Placenta Accreta-A Growing Concern in Recent Obstetric Practice
Placenta Accreta--A Growing Concern in Recent Obstetric Practice
Dr Nusrat Zaman, Dr Afsari Ahmad
Placenta accreta is a severe complication and is currently the most common indication for peripartum hysterectomy. Placenta accreta occurs when the chorionic villi invade the myometrium abnormally. It is divided into three grades based on histopathology; placenta accreta where the chorionic villi are in contact with the myometrium, placenta increta where the chorionic villi invade the myometrium, and placenta percreta where the chorionic villi penetrate the uterine serosa. It is becoming an increasingly common complication mainly due to the increasing rate of caesarean delivery, as placenta tends to implant in the lower uterine segment specially over the previous caesarean scar; it gets more severe particularly when accompanied with a coexisting placenta praevia.
Antenatal diagnosis can be achieved by ultrasound in the majority of cases. MRI also assists to know the extent of placental invasion to urinary bladder or adjacent lateral pelvic wall. Women with placenta accreta are usually delivered by elective caesarean section. In order to avoid an emergency caesarean section and to minimize complication of prematurity it is acceptable to schedule caesarean at 34 to 35 weeks. In third world countries like ours, it is acceptable to deliver at 36 completed weeks if patient is stable or earlier if alarming bleeding appears. Since, placenta accreta is most likely to affect the urinary bladder and general anaesthesia may be the most appropriate choice in majority of the cases, hence multidisciplinary team approach with senior obstetrician, senior anesthesiologist and urologist and delivery at a center with adequate resources, including those for massive transfusion are essential to reduce neonatal and maternal morbidity and mortality. ICU facility may also be required for post-operative management of mother and NICU facility for preterm neonate. Caesarean hysterectomy is probably the preferable and acceptable treatment. In carefully selected cases, when fertility is desired, conservative management may be considered with caution. Post-operative Methotrexate is used in some cases of placenta accreta where uterus is preserved.
A 35 year old lady in her third pregnancy (gravida 3) was admitted in United Hospital at 36+ weeks of pregnancy with central placenta praevia with placenta accreta with history of two previous caesarian sections. Patient gave consent for hysterectomy if required. The baby was delivered by caesarian section with upper segment incision and placenta was kept in situ. Placenta accreta was found completely encroaching the anterior uterine wall, bladder and right broad ligament. Profuse haemorrhage extending up to right broad ligament was observed which was controlled by clamping all vessels. During this procedure clamp was given in right infundibulopelvic ligament and total abdominal hysterectomy was done. Some placental tissue encroaching up to base of bladder were seen. Urinary bladder showed no rent. Both ureters were checked. Continuous catheter and a drain tube were kept. Postoperative recovery was uneventful. Patient got total 5 units of whole blood. Catheter was kept for 7 days and patient was ready to be discharged from hospital.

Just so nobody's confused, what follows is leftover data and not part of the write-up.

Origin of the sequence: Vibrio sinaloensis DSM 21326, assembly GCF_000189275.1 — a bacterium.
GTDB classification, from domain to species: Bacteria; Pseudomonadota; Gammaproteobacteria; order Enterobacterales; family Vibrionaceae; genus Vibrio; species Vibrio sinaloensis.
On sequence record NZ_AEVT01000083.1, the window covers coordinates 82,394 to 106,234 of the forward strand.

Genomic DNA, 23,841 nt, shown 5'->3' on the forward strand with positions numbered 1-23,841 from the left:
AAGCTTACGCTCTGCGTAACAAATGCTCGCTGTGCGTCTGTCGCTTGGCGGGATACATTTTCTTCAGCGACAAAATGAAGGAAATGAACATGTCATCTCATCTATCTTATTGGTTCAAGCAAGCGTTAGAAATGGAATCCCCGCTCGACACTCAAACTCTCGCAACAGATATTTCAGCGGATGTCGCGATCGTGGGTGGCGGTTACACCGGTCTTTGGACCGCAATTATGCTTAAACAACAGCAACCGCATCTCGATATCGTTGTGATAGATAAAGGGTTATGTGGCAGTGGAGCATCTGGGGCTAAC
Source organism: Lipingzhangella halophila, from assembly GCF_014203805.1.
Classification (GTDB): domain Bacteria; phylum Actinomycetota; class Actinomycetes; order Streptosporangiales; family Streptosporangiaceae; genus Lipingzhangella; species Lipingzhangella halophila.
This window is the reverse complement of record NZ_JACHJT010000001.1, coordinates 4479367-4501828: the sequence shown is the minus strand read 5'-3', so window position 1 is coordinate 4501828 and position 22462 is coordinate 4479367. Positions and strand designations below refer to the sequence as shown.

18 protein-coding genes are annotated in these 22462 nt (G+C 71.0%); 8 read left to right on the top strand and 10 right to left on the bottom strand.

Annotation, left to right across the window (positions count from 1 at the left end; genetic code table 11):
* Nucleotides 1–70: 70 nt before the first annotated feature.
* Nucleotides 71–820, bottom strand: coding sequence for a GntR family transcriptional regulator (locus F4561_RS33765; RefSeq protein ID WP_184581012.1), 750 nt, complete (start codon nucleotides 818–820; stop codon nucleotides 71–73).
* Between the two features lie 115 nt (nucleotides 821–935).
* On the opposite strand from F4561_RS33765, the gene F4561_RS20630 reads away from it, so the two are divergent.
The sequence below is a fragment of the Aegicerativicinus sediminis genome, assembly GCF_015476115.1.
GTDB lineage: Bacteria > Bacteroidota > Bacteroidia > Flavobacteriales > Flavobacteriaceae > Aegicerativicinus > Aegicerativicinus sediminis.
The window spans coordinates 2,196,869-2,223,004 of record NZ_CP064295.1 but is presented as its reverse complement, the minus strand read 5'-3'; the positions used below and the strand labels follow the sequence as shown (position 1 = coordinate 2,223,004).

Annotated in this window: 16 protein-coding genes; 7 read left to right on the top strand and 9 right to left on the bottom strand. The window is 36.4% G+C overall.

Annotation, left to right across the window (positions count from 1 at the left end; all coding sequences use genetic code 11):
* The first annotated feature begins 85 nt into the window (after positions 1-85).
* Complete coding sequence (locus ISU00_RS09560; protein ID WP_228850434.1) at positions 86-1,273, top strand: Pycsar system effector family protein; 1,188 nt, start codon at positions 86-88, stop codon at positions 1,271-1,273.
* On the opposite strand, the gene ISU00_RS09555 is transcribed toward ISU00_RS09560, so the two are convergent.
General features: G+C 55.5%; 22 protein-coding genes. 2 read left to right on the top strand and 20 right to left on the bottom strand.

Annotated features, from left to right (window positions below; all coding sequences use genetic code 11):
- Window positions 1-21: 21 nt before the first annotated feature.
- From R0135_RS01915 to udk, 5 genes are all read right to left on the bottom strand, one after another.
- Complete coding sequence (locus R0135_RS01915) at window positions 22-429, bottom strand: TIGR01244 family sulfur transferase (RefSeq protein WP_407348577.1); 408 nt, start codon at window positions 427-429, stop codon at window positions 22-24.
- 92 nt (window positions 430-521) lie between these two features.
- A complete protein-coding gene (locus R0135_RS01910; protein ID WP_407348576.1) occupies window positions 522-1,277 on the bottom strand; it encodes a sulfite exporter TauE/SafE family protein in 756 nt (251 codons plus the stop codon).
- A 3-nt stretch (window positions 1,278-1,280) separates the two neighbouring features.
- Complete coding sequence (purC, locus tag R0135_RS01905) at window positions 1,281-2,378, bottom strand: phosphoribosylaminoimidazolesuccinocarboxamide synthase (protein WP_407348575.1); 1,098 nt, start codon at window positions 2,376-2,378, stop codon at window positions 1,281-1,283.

On 7th post-operative day she developed paralytic ileus and her abdomen was distended. Ultrasound showed mild collection in pelvis. Patient was evaluated by Urologist and General Surgeon. Decision was taken to remove pelvic collection. Ultrasonography guided peritoneal fluid aspiration was done and a pigtail drain was kept in situ as fresh uriniferous collection was detected in pelvis. Cystoscopic evaluation was done, later which revealed no injury. D-J stenting was done. Bladder wall showed sloughing out of placental necrotic tissue in small areas of bladder mucosa within bladder lumen. There was retained placental tissue in the dome of urinary bladder.
Decision of relaparotomy was immediately taken to remove all placental dead tissue. Stump in vault showed no abnormalities. All dead necrotic tissue were removed from the dome of the bladder. Then dome of the bladder was repaired in 2 layers. A drain tube was kept in pelvis. Continuous trichannel catheter was given for irrigation and drainage.
Meanwhile all possible supportive treatments such as albumin infusion, blood transfusion and high protein diet were being given to patient; with review by Urologist and Medicine Consultant. After 10 days of relaparotomy, pelvic drain tube was removed. Patient was advised to keep catheter for another 2 weeks; patient was discharged on 16th day post relaparotomy.
Prenatal diagnosis of Placenta accreta seems to be a key factor in optimizing the counseling, treatment and outcome of women with this condition.